NATO not enough? EU launches own military alliance
The agreement on PESCO, or Permanent Structured Cooperation, was signed in Brussels by 23 members of the 28-strong European Union on Monday. EU foreign policy chief Federica Mogherini supported the move, hailing it as an “historic moment.” Backed by a €5-billion ($6.5-billion) EU defense fund, PESCO “will enable member states to use the economy of scale of Europe and in this manner to fulfil the gap of output that we have.”
The agreement will come into force in December, after which members will be legally bound to participate in projects under PESCO. Work on the pact started last year amid uncertainty over the UK’s decision to withdraw from the European Union, and US President Donald Trump’s continued criticism of European NATO members for failing to deliver on defense-spending commitments.
European heavyweights Germany and France are leading the effort to bring the EU closer to having a permanent joint armed force. The UK, which has been opposing a pan-European military force for decades, is not part of the agreement. Denmark, Ireland, Portugal, and Malta opted out; while Austria, not a member of NATO, agreed to join at the last moment.
PESCO is touted as a path to boost the efficiency of the European military by eliminating redundancies, streamlining defense acquisitions, and boosting logistics through a network of hubs spread across the continent. It is also intended to establish joint training of military officers. NATO’s attempt to reform the contribution of European allies goes along similar lines.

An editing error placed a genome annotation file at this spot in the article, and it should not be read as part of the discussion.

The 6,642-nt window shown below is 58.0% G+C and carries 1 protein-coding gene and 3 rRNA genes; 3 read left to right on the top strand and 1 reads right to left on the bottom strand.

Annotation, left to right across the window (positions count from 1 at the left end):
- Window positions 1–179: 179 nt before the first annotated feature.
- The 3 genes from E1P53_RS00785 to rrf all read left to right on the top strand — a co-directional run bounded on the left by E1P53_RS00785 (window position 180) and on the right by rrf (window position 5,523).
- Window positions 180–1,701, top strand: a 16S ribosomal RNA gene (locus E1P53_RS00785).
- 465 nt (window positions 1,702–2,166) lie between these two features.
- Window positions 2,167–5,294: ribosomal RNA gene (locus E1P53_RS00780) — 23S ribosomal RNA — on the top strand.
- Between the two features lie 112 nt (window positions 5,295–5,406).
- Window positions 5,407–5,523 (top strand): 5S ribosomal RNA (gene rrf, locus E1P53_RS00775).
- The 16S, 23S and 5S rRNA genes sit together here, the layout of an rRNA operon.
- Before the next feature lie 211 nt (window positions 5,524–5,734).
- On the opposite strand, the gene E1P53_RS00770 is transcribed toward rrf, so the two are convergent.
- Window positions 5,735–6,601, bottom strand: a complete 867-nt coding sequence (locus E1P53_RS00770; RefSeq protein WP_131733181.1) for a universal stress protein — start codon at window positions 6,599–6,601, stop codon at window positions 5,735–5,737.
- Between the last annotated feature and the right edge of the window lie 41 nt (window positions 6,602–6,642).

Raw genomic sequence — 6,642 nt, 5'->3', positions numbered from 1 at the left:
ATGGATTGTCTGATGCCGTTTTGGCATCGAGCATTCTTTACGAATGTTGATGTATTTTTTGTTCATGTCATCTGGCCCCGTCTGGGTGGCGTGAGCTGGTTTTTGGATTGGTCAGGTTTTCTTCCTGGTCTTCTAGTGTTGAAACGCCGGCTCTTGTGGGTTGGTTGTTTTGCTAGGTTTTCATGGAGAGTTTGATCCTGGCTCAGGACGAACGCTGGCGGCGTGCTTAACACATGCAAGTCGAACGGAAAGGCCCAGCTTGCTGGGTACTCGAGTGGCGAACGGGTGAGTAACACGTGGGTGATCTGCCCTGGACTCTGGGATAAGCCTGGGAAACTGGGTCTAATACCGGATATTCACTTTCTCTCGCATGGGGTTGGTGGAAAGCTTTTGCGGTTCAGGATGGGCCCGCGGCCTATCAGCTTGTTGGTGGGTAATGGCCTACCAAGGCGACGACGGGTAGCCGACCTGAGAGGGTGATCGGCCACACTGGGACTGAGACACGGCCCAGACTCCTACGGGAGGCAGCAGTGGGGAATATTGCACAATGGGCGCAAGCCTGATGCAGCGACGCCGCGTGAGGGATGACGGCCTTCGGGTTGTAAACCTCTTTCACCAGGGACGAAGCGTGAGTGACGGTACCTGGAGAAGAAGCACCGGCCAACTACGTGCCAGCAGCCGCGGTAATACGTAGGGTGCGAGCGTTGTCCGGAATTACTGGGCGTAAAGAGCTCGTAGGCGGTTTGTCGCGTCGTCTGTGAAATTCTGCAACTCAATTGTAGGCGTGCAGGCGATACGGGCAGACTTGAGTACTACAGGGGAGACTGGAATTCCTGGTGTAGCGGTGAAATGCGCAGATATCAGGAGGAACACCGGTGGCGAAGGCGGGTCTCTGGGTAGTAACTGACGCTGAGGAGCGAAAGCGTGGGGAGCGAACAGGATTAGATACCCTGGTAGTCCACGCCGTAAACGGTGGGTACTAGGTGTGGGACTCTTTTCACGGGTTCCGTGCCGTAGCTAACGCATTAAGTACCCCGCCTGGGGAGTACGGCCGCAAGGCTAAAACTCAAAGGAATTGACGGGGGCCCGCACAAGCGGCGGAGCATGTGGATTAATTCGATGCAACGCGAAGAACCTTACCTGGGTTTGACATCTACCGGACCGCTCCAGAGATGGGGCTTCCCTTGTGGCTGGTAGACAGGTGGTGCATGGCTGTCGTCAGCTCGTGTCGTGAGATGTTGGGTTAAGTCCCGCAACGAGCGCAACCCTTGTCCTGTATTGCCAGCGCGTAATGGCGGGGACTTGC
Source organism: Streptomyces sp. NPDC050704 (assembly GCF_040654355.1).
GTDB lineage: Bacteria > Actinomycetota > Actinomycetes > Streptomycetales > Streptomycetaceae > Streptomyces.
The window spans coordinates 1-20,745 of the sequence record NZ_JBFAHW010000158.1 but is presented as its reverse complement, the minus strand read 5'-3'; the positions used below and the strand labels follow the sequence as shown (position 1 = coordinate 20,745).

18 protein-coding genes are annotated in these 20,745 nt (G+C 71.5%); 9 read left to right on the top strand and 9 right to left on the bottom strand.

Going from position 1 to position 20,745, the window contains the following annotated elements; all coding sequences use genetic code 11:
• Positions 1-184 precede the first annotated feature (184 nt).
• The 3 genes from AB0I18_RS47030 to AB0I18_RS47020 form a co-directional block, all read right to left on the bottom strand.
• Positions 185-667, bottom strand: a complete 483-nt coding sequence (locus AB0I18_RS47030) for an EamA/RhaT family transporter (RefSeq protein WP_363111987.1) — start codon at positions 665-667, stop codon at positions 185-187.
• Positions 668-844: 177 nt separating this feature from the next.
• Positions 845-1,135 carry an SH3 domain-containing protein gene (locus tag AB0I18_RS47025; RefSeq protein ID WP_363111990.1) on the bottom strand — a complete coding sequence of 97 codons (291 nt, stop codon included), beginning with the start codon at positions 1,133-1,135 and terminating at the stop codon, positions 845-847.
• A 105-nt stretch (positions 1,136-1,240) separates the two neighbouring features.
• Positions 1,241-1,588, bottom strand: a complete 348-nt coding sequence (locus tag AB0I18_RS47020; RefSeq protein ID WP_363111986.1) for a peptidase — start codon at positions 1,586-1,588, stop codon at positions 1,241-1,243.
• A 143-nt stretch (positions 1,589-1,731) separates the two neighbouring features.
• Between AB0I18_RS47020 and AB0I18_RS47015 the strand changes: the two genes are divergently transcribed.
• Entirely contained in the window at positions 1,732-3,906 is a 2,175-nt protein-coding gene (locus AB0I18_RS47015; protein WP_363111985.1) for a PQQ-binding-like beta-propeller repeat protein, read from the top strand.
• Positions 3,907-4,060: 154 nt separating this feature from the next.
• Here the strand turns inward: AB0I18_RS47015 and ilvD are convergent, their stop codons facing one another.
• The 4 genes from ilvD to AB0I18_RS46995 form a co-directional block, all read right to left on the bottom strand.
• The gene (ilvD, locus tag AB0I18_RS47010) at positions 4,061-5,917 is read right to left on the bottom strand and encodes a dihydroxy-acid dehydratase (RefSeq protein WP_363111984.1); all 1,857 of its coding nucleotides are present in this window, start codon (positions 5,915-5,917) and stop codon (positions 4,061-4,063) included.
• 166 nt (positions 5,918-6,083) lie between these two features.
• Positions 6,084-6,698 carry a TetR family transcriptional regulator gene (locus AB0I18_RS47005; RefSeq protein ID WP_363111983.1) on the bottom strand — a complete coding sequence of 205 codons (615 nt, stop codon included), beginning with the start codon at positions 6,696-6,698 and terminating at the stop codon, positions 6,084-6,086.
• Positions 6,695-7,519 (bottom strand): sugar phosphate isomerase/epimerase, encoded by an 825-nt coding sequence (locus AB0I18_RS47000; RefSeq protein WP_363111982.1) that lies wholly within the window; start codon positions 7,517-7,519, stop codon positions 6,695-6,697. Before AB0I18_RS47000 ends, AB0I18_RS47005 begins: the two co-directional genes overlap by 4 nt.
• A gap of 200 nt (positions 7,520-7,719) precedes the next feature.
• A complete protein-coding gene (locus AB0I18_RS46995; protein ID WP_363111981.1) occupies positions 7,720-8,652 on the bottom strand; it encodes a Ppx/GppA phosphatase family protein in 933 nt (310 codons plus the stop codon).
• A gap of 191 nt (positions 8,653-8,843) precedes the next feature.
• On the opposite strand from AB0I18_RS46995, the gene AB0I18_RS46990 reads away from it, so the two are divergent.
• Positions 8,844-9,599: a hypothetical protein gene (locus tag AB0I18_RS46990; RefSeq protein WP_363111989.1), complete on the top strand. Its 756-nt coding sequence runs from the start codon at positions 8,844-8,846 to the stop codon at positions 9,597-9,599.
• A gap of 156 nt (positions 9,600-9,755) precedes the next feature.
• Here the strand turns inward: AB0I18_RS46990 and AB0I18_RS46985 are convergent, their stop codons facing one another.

According to Reuters, Germany and France were in disagreement over the future role for a joint European military force, with Paris advocating for a more exclusive and capable defense club with potential for overseas deployments. Berlin, which championed a more inclusive approach, apparently prevailed with its vision.
Unlike some other efforts in Europe to consolidate their military, PESCO is not being opposed by NATO, which says it will make the militaries of European members stronger.
How the future pan-European military would be used is yet to be seen. However, the EU may be preparing for a possible significant instability affecting some of its members, suggested geostrategic expert Konstantin Sokolov.
“In a scenario of social disruption in a country, its police force becomes unreliable because it is staffed by regular citizens, who have local families and friends and may not support the government policies. They are affected by the turmoil,” he told RT. “But an international force would just follow orders and are less impacted by the sentiment in the local population.”
PESCO won’t be a substitute to NATO, but it may well reduce Europe's overdependence on the US-led bloc for its security, Hall Gardner, Professor at the American University of Paris told RT. The concept of a joint European military force isn’t new, but the idea was given fresh impetus after “Trump frightened the Europeans to believe that the US and NATO might not defend European interests,” he said.
“PESCO can potentially help Europe reduce its overdependence on NATO” as well as make European defenses cheaper and better integrated, the expert said. However, it will only have a positive impact “if the Europeans can better balance their defense and security concerns between the US/NATO and the Russian-led CSTO (Collective Security Treaty Organization),” Gardner added.
“PESCO will not be able to substitute for NATO and will not be able to develop truly offensive military capabilities for quite a long time, so it should primarily concentrate on air defense, maritime protection, peacekeeping and other security measures,” Gardner outlined.